Briefly Reflecting On the ’20s

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Briefly Reflecting On the ’20s

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From bootleggers to flappers, it was an eventful and important decade, that moved America into the modern world. A full 100 years later, we enter the 2020s, and now is a better time than ever to reflect back on the time before us – “The Jazz Age.” 

While such a lively era started off with the introduction of the rather poorly received 18th Amendment, it also saw the right to vote given to women in 1920. In the end, both of these factors contributed to the coming jazz, party, and dance-filled culture of the decade to come. With the fresh new right to vote, women’s roles really began to change in society. Along with this shift was the installment of Prohibition, and the nation was introduced to the appearance of “speakeasies” and bootleggers and mobsters.

Women were now chopping their hair and their hemlines! Along with this, they began to more openly wear cosmetics, smoke cigarettes, and involve themselves more in the entertainment industry — all of which was a bit looked down upon for women at the time. Women had made their way into the factory work industry, which caused many to begin cutting their hair for safety reasons. While it was originally merely a safety precaution, it soon became a cosmetic societal statement. Many young women began deciding to live for not just a husband and children, but for themselves and their own enjoyment — these women were called flappers, and were leaders for many girls in their generation. While they may seem conservative and old-fashioned by today’s standards, they were the very first spark of what we consider the “contemporary woman”- – a woman living of her own accord, involved in the workplace, dressing to her own liking, and living not just for others.

Along with the 19th Amendment, of course, was the 18th. “The Country Goes Dry!” headlines would announce, as America was entering Prohibition, which was the legal ban on all alcohol and would only be appealed 13 years later, in 1933. While many were in favor of the development, in hindsight, it’s safe to say it wasn’t very well received by the majority in its respective time. With Prohibition, “speakeasies” began sprouting up on every big city street corner. Speakeasies were illegal and secretive bars–you even had to give a password to get in. Along with this rebellion, bootleggers began making big business off the new illegal, and highly valuable trade. Bootleggers were people who would sell illicit illegal goods, and in the 20s, those goods were alcohol. One of the most famous of these bootleggers was Al Capone, who lived a dangerous, and often romanticized, life of crime, police chases, and shootouts. Capone’s gang was said to have brought in $100 million annually.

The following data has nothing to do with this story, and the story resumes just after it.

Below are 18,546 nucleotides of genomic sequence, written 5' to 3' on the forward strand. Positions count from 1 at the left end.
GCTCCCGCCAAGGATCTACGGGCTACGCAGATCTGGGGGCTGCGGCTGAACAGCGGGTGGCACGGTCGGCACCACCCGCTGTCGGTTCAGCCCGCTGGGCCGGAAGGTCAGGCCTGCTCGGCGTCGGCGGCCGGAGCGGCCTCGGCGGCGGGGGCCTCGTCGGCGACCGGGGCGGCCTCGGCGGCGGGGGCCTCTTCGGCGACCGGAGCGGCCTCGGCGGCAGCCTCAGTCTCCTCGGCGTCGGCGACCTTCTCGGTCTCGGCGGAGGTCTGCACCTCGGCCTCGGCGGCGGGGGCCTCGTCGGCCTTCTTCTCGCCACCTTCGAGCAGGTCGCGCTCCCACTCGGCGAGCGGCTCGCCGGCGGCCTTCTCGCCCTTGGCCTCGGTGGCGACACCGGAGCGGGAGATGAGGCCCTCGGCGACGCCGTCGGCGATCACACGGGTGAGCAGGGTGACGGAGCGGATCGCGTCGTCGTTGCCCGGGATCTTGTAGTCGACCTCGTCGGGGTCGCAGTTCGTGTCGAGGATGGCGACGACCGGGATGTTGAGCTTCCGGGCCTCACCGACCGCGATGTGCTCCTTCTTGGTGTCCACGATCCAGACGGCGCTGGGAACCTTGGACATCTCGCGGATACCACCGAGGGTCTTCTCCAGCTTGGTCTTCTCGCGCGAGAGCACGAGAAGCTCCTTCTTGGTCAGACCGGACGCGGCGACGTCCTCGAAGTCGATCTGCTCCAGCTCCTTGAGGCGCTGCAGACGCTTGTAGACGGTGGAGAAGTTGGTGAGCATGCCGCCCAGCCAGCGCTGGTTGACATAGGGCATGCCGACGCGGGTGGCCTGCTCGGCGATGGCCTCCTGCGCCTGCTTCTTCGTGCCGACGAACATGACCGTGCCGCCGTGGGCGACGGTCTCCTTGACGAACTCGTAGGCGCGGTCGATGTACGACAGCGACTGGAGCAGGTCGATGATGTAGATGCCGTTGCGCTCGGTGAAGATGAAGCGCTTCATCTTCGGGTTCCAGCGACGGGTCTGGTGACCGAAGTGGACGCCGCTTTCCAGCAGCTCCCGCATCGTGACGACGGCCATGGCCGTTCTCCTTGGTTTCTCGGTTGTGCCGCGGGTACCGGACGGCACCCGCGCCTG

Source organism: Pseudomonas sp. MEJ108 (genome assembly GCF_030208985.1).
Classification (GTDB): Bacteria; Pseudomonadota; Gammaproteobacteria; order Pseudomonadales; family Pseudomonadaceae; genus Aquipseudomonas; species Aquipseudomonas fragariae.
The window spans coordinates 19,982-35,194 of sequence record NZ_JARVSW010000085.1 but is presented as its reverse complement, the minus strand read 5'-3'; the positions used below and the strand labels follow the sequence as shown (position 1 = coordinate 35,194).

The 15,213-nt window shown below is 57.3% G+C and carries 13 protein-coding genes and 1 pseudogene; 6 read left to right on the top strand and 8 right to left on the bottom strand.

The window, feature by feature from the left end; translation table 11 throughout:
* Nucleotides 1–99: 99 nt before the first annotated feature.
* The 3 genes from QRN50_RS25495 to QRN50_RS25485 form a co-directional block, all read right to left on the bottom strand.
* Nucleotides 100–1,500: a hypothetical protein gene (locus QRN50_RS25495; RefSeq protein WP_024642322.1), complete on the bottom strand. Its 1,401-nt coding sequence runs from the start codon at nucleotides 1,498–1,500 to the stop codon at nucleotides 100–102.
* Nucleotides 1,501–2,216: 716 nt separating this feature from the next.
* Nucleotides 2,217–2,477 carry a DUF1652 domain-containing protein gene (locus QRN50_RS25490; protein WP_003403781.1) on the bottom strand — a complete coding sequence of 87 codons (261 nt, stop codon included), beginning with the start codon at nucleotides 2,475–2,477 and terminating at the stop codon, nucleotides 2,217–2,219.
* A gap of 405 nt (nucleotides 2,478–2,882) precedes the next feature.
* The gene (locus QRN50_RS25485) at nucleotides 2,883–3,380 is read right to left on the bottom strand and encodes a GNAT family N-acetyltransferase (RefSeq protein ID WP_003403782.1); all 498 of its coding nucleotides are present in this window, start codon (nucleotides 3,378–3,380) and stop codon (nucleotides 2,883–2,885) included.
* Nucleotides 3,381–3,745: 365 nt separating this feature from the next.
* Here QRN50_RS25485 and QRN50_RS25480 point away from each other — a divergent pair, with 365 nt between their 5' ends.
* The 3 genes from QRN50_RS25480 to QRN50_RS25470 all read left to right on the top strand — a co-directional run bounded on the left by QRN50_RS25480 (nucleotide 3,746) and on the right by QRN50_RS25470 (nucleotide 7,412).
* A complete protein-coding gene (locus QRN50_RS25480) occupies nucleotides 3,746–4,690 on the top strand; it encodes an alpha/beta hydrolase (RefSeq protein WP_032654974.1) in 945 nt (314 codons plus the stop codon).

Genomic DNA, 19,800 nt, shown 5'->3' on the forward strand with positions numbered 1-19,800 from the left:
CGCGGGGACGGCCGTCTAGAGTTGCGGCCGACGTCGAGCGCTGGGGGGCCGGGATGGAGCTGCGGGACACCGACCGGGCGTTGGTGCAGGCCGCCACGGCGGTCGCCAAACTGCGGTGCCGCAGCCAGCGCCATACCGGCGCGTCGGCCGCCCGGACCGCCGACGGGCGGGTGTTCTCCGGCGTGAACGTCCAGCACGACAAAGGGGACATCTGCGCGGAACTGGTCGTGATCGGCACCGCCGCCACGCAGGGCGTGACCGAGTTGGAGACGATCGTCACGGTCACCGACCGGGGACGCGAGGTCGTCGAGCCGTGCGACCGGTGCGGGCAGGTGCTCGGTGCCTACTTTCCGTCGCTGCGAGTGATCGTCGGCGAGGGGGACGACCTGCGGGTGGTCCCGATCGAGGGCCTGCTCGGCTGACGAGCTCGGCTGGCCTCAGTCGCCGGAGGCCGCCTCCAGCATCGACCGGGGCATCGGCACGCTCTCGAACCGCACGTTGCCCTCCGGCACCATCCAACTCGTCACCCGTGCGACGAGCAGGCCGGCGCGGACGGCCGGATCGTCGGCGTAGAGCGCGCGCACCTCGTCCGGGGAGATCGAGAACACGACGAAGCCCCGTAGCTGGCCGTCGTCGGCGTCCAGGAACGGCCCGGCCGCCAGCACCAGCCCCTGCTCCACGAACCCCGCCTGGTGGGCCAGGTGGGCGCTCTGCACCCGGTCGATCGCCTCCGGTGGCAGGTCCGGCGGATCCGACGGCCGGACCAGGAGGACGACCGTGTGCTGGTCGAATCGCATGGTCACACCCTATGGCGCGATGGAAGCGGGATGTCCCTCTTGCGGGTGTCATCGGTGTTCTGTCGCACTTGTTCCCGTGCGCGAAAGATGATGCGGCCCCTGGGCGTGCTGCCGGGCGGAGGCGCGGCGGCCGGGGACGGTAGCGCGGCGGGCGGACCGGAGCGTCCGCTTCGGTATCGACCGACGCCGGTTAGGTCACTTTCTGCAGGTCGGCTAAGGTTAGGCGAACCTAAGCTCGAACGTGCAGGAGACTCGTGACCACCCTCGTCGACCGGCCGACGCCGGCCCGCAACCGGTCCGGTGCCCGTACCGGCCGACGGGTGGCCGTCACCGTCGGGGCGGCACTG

Of course, flappers and bootleggers weren’t the only part of the 20s that were notable. Born in the lively New Orleans, jazz absolutely skyrocketed. With Broadway’s growing success, and the nation’s new fascination with radio, it was the perfect environment for the jazz craze to bloom and soon it was the “bees’ knees.” As the new music fad took the nation by storm, some stars of the industry stood out and are still beloved household names today, such as Louis Armstrong and Duke Ellington. 

The decade was full of swing dance, Broadway, radio, jazz, flappers, and gangsters, and for a while, everyone assumed the party would never end. Men were becoming millionaires overnight investing in the stock market, but on October 24, 1929 – “Black Tuesday” – the stock market crashed. Many people lost everything they had, and after it was officially announced to the public, many went home and killed themselves. It was a bleak ending to such a bright, carefree decade, and was the start of The Great Depression in the 30s. 

It’s hard to properly reflect on decades past, and even harder to try and apply it now 100 years later. I think the most important takeaway, and ways we should apply it now is through understanding the cultural, technological, and societal advances the 1920s managed to make. It was women’s first look at some independence, the culture that created the jazz age, and the advancements in telephones, radio, and television and the sense of fascination and community that came with it. Despite the dark ending, what we should take away is to keep moving forward and pushing ourselves further into the future.